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Four Types of Knowing and Participating in our Growth
Inspired by, I’ve been taking daily photographs. I’ve enjoyed trying to capture the sunrise cresting the mountains in a daily ritual of maintaining keen awareness of the perfect moment. The simple act of developing awareness, of both myself and the natural environment around me, has fueled me in difficult times. It’s a wellspring for developing the opportunity to cultivate wisdom. In what ways do you cultivate awareness for your own wisdom practice?
Participating in our growth
Inspiration, the admixture of genius and motivation, is sometimes described as a force that strikes us after some patient lull or waiting period. This idleness is a mistake. The Muse arrives to us most readily during creation, not before. Homer and Hesiod invoke the Muses not while wondering what to compose, but as they begin to sing. If we are going to call upon inspiration to guide us through, we have to first begin the work. — Simon Sarris
We seem to have lost something in our pursuit of knowledge. I feel the loss of something I don’t always have words for.
I see people showing off how much they know as a badge of honor on Twitter and LinkedIn. They share knowledge like it’s been handed down on high. If you removed the computer screen and pocket-sized computer from their lives, they’d probably die. Maybe not literally die. Although thinking back on my time in SERE school, perhaps they would literally die.
That doesn’t seem like any ideal I aspire to. But as I said earlier, I didn’t have the right words to explain why. It wasn’t until I discovered John Vervaeke’s 4Ps of knowing that I had words for what I felt was missing. In this model, we come to know in 4 ways:
Propositional knowing: the knowing we were all taught in school. It’s how we know theories and philosophy. The last 200 years have been a steady process of emphasizing propositional knowledge over other forms.
Procedural knowing: knowing how to do something. When I learned to fly an airplane, I was developing procedural knowledge. As an aside, I suspect procedural knowledge is deeper than propositional. I don’t lose procedural knowledge the same way my propositional knowledge declines with time. I could still fly a plane, even though it’s been a few years.
Perspectival knowing: knowing through different perspectives with the ability to transition between them. In aviation terms, this is the situational awareness that I wrote about here. I also think of perspectival knowing as what leads to our “spidey sense” when we feel something is wrong, even though we can’t explain it.
Participatory knowing: knowing how to act within your worldview, or what John calls the “agent-arena relationship.” This is the knowing we experience when we enter flow. When we develop participatory knowing, our actions and the world seem to dance together as they mutually support each other.
Developing wisdom is not maximizing one type of knowledge at the expense of others. Instead, we develop wisdom by:
Advancing our skill in all four types of knowing.
Optimizing our skill in using each knowing in the right situation.
If it sounds like the proverbial “well-rounded” argument, it feels that way, but at a more meta-level.
Knowing about the four types of knowing isn’t enough to cultivate knowledge. Even thinking it should be is a sign of over-indexing on propositional knowing. Instead, we need practices to help us develop our skills. We must actively participate in the process of our development. It requires intentionality.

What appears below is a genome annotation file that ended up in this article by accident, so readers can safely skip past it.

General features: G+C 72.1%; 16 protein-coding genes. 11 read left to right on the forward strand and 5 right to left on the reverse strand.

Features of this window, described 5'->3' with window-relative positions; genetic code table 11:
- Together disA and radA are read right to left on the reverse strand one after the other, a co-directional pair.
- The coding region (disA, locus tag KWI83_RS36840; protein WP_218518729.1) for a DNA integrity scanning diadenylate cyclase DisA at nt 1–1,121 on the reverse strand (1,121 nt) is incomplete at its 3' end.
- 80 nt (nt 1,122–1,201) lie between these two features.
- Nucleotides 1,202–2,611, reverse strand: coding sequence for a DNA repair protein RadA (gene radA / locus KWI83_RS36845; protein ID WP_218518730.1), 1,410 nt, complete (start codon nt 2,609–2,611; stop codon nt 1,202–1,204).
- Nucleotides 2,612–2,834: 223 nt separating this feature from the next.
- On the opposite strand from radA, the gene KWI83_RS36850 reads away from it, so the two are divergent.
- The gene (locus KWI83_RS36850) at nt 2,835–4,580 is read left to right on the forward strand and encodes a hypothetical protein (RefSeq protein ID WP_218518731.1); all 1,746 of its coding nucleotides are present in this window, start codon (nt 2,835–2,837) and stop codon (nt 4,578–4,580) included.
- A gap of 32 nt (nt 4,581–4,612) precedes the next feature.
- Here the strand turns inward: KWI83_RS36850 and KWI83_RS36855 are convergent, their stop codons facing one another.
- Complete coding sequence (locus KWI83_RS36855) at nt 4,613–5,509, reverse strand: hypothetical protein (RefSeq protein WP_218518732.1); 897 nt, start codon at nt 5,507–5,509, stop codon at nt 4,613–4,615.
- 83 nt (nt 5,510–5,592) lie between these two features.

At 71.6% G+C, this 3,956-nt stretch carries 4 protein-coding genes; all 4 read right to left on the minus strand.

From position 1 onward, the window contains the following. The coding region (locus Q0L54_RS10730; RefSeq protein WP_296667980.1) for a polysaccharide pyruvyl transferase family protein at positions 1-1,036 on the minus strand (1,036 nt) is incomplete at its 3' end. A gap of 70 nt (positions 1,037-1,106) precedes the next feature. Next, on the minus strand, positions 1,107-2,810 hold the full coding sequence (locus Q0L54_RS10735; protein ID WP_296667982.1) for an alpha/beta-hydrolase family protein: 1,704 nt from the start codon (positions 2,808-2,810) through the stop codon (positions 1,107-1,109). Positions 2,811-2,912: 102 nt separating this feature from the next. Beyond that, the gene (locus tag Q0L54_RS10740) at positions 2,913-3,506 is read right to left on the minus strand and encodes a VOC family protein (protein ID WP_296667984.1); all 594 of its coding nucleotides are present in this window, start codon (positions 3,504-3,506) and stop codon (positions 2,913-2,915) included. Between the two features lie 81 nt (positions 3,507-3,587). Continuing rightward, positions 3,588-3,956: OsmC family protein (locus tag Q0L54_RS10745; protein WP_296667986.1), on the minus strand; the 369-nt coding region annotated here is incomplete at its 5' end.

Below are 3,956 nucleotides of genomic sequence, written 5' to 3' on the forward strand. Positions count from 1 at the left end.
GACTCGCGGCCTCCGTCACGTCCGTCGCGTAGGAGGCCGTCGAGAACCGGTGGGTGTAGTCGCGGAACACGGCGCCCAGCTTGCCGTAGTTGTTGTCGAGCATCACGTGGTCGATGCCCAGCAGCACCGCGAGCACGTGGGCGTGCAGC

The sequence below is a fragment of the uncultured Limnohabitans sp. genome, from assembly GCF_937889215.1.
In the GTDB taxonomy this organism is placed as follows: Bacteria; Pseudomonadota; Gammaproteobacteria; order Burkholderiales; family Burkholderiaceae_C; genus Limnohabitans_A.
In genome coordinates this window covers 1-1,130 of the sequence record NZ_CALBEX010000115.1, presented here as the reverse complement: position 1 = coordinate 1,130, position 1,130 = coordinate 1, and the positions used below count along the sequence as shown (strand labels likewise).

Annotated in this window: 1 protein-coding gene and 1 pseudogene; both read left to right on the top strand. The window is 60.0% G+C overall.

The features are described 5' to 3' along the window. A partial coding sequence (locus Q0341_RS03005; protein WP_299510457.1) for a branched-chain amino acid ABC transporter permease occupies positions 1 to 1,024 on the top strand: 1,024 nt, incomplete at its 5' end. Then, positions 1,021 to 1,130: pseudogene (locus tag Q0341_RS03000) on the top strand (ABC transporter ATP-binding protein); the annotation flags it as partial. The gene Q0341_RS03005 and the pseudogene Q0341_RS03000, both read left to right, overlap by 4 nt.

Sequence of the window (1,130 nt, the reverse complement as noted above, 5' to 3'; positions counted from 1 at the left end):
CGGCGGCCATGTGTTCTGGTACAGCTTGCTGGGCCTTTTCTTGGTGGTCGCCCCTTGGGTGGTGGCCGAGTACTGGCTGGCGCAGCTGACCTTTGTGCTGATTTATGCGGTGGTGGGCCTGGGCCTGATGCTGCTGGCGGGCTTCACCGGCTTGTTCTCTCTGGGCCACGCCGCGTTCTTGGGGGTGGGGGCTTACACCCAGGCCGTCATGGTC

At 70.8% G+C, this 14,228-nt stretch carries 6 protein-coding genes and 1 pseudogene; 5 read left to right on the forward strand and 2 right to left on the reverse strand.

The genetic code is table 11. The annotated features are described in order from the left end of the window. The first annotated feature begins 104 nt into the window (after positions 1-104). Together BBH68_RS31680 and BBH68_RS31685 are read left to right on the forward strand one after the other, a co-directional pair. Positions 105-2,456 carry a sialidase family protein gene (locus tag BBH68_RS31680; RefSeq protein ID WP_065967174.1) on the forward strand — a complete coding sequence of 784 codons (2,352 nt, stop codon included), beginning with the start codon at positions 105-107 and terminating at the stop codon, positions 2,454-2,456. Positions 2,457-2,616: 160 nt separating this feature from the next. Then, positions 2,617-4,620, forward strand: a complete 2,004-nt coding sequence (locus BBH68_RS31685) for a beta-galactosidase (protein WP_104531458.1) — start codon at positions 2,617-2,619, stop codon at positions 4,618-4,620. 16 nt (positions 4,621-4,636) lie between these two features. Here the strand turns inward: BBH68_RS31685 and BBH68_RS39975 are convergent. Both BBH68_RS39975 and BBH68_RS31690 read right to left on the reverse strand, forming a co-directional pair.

Two personal examples. The first example is the practice of awareness. I’m looking to expand my awareness through meditation and contemplation. I’m seeking teachers who can help me expand my practice by participating with me. The second example is this newsletter. I’m participating in the act of creating by writing and sharing my interests. I’m blessed that all of you join me.
This newsletter is a pure joyful act of creation that I use to develop wisdom in my world.
Every time I sit at my keyboard, I think of what feels worth creating and sharing. I wonder at what grabs my mind and channels itself through my fingers. And as I start writing, further inspiration comes through that learning. There is no end state that I can see. That’s why the Simon Sarris quote above speaks to me so deeply.
How do you participate in your development? What practice are you cultivating to improve your capacity for wisdom? If you’re comfortable sharing, I’d love to support you.
Why not participate in our mutual development by subscribing below?
Thank you tofor sharing your article on ways of knowing that helped me understand more of what I was learning.
A quote that’s stuck with me
“Write what you know” is not particularly interesting advice; “Write what you’re learning” is much better.
Photos this week
I’ve been posting these daily to Twitter. If you like them, please follow me to see them every morning.
A small experiment
If you’ve made it this far, thank you for your support. I’m going to run a small experiment in the Substack chat, and I’d love for you to join.
Every day for the next few weeks, I’ll share a thought or prayer about creating as an act of self-transcendence. These will be small thoughts, just large enough to keep creation front of mind. I’ll be participating in my own exploration by creating them for you and sharing them. It’s like a daily devotional but focused on participating in our own self-transcendence. I’d love to invite you to add to it.
If this resonates with you, please join me in the chat via the Substack reader app. You’ll notice the first thought today.
Don’t miss out on the experiment. Sign up below and join me in the chat.
Until next week, have an intentionally curious week.
If you liked reading this, please click the ❤️ button on this post so more people can discover it on Substack 🙏. Also, please share it with anyone who is on a similar journey.